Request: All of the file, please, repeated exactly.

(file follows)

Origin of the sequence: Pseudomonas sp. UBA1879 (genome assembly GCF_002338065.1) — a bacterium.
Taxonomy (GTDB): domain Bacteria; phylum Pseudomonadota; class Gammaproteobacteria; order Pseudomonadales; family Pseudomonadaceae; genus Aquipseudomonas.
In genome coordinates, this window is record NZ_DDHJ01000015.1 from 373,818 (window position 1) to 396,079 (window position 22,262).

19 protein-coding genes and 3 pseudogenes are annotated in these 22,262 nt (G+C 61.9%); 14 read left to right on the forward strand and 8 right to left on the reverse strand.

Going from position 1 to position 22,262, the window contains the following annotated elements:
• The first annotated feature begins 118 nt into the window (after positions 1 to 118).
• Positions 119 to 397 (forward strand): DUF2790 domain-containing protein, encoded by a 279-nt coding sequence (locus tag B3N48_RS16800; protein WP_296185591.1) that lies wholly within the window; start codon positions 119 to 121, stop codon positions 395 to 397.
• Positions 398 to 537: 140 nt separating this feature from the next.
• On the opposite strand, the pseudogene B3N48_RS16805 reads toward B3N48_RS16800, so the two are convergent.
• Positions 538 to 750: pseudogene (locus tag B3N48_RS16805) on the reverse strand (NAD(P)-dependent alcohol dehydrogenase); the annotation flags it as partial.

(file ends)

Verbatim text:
Origin of the sequence: Pseudomonas sp. UBA1879 (genome assembly GCF_002338065.1) — a bacterium.
Taxonomy (GTDB): domain Bacteria; phylum Pseudomonadota; class Gammaproteobacteria; order Pseudomonadales; family Pseudomonadaceae; genus Aquipseudomonas.
In genome coordinates, this window is record NZ_DDHJ01000015.1 from 373,818 (window position 1) to 396,079 (window position 22,262).

19 protein-coding genes and 3 pseudogenes are annotated in these 22,262 nt (G+C 61.9%); 14 read left to right on the forward strand and 8 right to left on the reverse strand.

Going from position 1 to position 22,262, the window contains the following annotated elements:
• The first annotated feature begins 118 nt into the window (after positions 1 to 118).
• Positions 119 to 397 (forward strand): DUF2790 domain-containing protein, encoded by a 279-nt coding sequence (locus tag B3N48_RS16800; protein WP_296185591.1) that lies wholly within the window; start codon positions 119 to 121, stop codon positions 395 to 397.
• Positions 398 to 537: 140 nt separating this feature from the next.
• On the opposite strand, the pseudogene B3N48_RS16805 reads toward B3N48_RS16800, so the two are convergent.
• Positions 538 to 750: pseudogene (locus tag B3N48_RS16805) on the reverse strand (NAD(P)-dependent alcohol dehydrogenase); the annotation flags it as partial.